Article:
Phantom Histories: Thoughts on the Work of Medievalist Claude Lecouteux
In those days it was common to bury people at night and by torchlight: and it was noticed that whenever a funeral was toward, John Poole was always at his window, either on the ground floor or upstairs, according as he could get the better view from one or the other …
There came a night when an old woman was to be buried. She was fairly well to do, but she was not liked in the place. The usual thing was said of her, that she was no Christian, and that on such nights as Midsummer Eve and All Hallows, she was not to he found in her house.
— from “There Was a Man Dwelt by the Churchyard” by M.R. James
A wonderful collection of classic texts was discovered beneath the finely writ words of a Byzantine prayer book. Seven treatise by Archimedes, including the only known copies of his works The Method of Mechanical Theorems and Stomachion, along with previously unknown speeches by the Athenian orator Hyperides and a commentary on Aristotle’s Categories from the second or third century AD, have been carefully reproduced by analyzing the traces left on the prayer book’s vellum pages. Some enterprising scribe had scraped them clean to reuse the sheets, overlaying prayers on top of a wealth of ancient knowledge.
Mirroring the material focus of our time this discovery gives a very physical example of a process which is prevalent in all areas of culture. Hidden beneath folk tales, myths, familial anecdotes, and in between the lines of every song, book and treatise one can find the remnants of past revelations.
The Medievalist Claude Lecouteuyx’s Chasse fantastiques et cohorts de la nuit au Moyen Age and La maison hantee: Histoires des Poltergeists, recently translated as Phantom armies of the night: the wild hunt and the ghostly processions of the undead and The Secret History of Poltergeists and Haunted Houses, From Pagan Folklore to Modern Manifestations respectively, published through Inner Traditions, provide perfect examples of the depths that can be found when one looks more carefully at common stories and popular beliefs. By examining folk traditions and orthodox references to the wild hunt, poltergeists, regional rituals, and beliefs, Lecouteuyx has been able to revive ancient concepts of mortality, discovering a complex philosophy of life and death hidden beneath a thin veil of legend and storytelling.
Hallucinatory and revealing, his books recover the cold tracks of popular beliefs, stalking their deeper associations through a careful study of literature, religious treatise and cultural expressions. His specialty is the nightside realms of phenomenology, what contemporary philosopher and author Patrick Harpur describes as “daimonic reality,” and what derisive critique calls ghosts, goblins and ghouls.
In the year 1678, on the Sunday after Twelfth Day, William Medcalfe and his Wife went to church, leaving their only daughter Alice at home, and whilst they were there they said Alice heard a noise in the yard, and looking out the window she saw a man of a middle stature …
— The beginning of Joseph Glanvil’s account of the Medcalfe haunting from 1678 as recounted by Claude Lecouteux in The Secret History of Poltergeists
This is historical scholarship that holds all the chilling import of the best M.R. James stories, without falling on fiction to allow an easy suspension of disbelief as he explores our haunted world. Astral doubles, witches, werewolves, vampires and hauntings take center stage, but this isn’t the pastiche reality you’ve come to expect from paranormal television.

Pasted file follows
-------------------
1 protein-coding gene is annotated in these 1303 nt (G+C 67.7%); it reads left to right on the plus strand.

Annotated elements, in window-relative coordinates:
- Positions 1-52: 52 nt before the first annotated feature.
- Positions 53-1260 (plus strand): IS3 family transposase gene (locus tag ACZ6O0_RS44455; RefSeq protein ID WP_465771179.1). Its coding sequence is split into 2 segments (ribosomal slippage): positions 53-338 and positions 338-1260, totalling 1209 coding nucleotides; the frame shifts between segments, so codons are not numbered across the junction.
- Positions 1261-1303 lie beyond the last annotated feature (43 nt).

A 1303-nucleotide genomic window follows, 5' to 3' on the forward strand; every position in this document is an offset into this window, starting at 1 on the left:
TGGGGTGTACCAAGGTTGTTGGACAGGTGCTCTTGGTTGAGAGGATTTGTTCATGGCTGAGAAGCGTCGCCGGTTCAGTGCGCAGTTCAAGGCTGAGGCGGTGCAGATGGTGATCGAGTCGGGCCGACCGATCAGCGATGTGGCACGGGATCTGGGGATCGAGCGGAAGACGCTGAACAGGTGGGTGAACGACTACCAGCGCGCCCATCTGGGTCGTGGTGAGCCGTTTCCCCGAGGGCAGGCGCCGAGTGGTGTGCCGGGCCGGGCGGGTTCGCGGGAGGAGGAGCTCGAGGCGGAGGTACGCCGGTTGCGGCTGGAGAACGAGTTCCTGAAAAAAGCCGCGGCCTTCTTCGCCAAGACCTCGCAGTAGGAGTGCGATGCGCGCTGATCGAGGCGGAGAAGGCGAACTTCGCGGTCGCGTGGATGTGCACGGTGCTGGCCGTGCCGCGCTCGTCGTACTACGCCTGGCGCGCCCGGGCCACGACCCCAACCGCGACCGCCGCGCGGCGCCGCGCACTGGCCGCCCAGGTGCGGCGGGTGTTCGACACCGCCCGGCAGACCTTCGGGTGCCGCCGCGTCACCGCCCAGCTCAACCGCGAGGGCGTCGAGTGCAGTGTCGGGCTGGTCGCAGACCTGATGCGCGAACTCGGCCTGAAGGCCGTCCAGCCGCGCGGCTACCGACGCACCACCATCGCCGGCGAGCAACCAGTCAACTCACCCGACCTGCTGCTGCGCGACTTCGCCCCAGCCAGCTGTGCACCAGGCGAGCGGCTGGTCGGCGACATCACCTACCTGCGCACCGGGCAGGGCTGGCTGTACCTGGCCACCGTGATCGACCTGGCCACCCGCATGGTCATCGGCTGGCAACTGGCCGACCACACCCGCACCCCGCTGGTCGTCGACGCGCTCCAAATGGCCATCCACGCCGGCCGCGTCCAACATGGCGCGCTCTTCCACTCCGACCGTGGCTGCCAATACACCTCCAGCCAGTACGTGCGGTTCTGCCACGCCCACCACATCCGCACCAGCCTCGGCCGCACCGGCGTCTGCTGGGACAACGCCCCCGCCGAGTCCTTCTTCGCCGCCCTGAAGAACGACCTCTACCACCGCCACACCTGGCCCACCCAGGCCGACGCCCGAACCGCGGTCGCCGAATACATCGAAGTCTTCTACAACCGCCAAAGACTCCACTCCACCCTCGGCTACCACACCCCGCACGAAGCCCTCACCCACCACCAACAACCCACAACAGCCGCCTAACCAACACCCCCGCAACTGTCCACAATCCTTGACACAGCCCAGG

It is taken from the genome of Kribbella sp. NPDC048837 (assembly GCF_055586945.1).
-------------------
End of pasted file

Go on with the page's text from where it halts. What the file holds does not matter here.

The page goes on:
Here the data gives voice to its own interpretation. Case reports, documentation and personal testimony provide the platform for Lecouteux comparison of official histories explaining encounters with what officially does not exist. Unlike most of the stories that have been recently promoted through television, radio and podcasts these are not case reports from suburbanite minds.
These are the tales of the rusticus, paganus, the cacophonic reminders of the vox populi of earlier times where the sanguine truths of life hold resonant potency. One finds that these phenomena clothe themselves in the imaginal potential of those who experience them, and these tales are told by imaginations filled with the realities of agrarian existence, the blood and bones truths of rural living.
Abel, second son of Count Waldemar of Denmark, slew his brother in 1250 then fell in 1252, when fighting the Frisons. He was buried in St. Peter’s Church in Schleswig, but numerous hauntings occurred. His body was removed from the religious building and submerged in a swamp in the Pol Forest, near Gottorp, after the coffin had been pierced through with a stake.
During this time, the area became haunted and those who passed near it heard the sound of a hunting horn and saw a man. Everywhere, it was said that the man was Abel and that his mouth and his body were black and that he rode a small horse of the same color and that he was accompanied by three dogs glowing like fire.
– from the Schleswig Chronicle, Testimony of Brother Boissen, counselor to Duke Johann Adolph of Holstein-Gottorp, as quoted in Phantom Armies of the Night
By focusing on accounts of these anomalous events from functional historical media, such as religious treatises, old chronicles and news reports, he opens a deep examination of the process of interpretation itself. Functional media presents us with material intended to shape understanding, and Lecouteux’s use of church records and early Enlightenment era investigations provides a clear presentation of how ideologies work as an interpretive lens for experiential phenomenon. In doing so he also begins to develop a wider critique of how all official explanations serve less to investigate the experiential truth of an event, than to provide a place for that event within an acceptable social framework.